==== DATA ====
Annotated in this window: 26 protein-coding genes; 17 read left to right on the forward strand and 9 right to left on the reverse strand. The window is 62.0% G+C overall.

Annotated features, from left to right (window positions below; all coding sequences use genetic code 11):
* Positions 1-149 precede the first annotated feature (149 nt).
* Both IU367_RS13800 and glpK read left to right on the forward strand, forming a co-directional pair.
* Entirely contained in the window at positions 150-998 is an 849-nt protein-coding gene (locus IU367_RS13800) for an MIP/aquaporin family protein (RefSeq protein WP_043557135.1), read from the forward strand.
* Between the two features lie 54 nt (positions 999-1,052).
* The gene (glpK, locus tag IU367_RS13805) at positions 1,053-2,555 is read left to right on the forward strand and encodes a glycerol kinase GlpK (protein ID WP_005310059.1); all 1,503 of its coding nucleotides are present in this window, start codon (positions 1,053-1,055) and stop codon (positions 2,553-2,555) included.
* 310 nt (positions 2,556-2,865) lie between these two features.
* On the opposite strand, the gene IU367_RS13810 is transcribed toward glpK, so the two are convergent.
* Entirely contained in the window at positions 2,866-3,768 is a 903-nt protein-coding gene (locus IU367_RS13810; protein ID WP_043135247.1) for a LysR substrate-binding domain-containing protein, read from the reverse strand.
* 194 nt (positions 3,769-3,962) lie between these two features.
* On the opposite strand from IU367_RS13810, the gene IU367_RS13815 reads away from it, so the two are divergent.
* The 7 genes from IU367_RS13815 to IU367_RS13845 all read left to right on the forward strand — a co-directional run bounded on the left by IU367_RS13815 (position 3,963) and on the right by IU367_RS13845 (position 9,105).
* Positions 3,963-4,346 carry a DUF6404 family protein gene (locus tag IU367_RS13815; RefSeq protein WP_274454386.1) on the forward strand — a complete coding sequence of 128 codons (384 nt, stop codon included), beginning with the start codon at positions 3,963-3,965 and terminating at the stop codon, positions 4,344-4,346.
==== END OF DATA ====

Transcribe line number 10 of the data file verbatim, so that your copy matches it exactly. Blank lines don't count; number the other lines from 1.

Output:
* Entirely contained in the window at positions 2,866-3,768 is a 903-nt protein-coding gene (locus IU367_RS13810; protein ID WP_043135247.1) for a LysR substrate-binding domain-containing protein, read from the reverse strand.